Thursday 23 January 2014
Violinist and former RCM professor Maria Lidka has died aged 99 (1914-2013). She was a notable figure in British musical life and gave numerous premieres of new works.
Maria followed her teacher, Max Rostal, to London to escape the Nazi regime, moving here from Germany in 1934. She made her Wigmore Hall debut in 1939. In 1941 she was chosen to replace Marie Hlounova in the Czech Trio, along with Walter Susskind and Karel Hritz, where she changed her name from Liedtke to Lidka to make it sound ‘more Czech’. After the War, she played with the London String Trio.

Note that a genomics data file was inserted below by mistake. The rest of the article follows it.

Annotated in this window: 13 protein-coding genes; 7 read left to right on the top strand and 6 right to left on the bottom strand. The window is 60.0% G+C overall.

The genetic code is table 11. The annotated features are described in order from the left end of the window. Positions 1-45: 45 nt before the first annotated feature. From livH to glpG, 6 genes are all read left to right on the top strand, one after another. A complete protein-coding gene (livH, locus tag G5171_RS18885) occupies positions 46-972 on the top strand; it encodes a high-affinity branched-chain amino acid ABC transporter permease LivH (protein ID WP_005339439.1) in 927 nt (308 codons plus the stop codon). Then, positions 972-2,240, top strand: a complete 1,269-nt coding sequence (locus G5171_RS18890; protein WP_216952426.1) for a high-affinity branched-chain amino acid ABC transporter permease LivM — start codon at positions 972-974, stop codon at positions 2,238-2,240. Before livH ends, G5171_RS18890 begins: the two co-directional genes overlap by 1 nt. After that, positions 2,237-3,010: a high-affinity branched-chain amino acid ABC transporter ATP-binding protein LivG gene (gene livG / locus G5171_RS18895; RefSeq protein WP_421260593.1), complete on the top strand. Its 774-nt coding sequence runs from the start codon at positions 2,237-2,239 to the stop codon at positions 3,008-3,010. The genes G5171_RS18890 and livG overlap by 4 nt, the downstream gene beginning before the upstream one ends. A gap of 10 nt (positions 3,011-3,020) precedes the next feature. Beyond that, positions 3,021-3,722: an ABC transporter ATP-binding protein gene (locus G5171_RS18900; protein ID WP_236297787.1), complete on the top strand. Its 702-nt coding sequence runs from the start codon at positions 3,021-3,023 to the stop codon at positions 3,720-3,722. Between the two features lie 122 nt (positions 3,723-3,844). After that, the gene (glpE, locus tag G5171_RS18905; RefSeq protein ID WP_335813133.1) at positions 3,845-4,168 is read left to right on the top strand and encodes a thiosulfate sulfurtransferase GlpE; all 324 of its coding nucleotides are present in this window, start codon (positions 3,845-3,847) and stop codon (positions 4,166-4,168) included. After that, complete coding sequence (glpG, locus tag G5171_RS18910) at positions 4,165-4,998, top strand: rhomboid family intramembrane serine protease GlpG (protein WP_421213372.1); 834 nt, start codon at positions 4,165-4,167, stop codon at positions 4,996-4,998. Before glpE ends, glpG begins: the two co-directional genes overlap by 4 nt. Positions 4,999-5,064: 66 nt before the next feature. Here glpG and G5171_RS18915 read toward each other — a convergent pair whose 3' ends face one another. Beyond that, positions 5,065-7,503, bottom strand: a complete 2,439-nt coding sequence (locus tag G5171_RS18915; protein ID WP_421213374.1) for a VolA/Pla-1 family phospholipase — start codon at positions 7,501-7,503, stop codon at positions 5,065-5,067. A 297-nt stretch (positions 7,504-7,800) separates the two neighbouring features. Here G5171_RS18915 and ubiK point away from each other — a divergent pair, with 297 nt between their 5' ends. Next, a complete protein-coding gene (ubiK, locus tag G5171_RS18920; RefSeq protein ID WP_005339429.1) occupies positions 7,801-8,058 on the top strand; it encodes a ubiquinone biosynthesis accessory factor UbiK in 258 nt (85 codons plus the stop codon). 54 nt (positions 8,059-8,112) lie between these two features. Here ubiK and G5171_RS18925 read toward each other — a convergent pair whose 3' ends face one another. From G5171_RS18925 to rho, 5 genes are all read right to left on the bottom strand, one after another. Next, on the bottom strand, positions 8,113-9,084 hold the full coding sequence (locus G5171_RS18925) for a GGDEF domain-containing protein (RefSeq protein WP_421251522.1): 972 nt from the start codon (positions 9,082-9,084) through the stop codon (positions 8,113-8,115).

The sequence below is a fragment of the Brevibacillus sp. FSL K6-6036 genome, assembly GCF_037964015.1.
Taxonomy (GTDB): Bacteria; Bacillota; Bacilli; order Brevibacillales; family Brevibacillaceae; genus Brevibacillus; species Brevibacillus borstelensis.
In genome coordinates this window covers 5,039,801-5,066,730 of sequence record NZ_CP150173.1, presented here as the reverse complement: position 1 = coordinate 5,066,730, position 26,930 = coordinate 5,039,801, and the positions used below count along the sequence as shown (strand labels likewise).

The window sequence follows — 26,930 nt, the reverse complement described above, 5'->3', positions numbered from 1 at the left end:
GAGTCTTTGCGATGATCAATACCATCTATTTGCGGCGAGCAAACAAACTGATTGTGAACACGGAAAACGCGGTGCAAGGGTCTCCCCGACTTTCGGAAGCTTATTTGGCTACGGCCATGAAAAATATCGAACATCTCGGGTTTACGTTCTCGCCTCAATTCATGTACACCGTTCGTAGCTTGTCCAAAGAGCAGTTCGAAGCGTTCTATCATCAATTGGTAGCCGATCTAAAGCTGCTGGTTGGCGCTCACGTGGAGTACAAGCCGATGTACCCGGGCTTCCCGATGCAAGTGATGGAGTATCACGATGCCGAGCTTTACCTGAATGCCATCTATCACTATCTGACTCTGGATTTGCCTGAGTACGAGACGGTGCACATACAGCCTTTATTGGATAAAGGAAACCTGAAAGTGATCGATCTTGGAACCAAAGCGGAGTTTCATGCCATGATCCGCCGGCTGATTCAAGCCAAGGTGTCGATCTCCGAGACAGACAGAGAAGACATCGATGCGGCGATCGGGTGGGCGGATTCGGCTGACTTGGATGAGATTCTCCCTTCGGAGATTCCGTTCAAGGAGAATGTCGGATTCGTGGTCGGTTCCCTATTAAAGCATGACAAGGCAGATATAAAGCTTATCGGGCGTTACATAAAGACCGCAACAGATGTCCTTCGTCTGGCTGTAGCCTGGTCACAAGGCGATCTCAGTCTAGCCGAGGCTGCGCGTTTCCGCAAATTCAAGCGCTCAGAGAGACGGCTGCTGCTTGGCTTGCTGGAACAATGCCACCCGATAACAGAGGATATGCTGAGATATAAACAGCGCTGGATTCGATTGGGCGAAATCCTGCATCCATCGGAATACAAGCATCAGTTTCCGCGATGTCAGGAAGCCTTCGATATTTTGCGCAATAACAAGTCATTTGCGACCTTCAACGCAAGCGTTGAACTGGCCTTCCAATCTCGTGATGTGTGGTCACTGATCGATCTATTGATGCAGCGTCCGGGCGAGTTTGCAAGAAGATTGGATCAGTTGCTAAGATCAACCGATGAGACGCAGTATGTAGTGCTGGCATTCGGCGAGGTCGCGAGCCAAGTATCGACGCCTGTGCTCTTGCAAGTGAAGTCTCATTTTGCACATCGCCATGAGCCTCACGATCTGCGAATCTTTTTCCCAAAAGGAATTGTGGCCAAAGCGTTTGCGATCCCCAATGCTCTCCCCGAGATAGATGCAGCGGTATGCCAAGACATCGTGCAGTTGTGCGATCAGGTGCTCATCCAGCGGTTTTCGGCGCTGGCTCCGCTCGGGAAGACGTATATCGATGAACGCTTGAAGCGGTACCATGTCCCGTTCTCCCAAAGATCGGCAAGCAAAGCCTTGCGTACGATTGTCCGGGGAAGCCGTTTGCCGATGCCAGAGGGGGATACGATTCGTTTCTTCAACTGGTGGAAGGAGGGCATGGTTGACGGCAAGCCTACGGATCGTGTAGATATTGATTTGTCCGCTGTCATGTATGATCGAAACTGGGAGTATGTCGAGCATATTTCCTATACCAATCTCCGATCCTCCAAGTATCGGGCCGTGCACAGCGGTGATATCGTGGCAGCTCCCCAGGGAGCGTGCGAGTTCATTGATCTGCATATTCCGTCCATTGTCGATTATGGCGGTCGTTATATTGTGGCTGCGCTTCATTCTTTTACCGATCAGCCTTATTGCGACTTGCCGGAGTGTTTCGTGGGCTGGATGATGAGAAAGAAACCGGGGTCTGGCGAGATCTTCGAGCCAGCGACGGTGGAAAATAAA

Early in the war, she had to spend the night in a police cell after breaking her ‘enemy alien’ curfew by lingering at a chamber music evening; this saved her life, as the next morning she discovered her home had been obliterated by bombing.
Maria continued to champion new music, performing regularly at Myra Hess’ lunchtime concerts at the National Gallery, often with Benjamin Britten. Two of her most notable performances were the premiere of Tippett’s Fantasia Concertante on a Theme of Corelli, conducted by the composer, at the Edinburgh Festival in 1953, the second was the premiere of Fricker's First Violin Concerto, which was composed for her; both were later repeated at the Proms.
She was a much sought-after violin professor at the RCM from 1968 – 1985.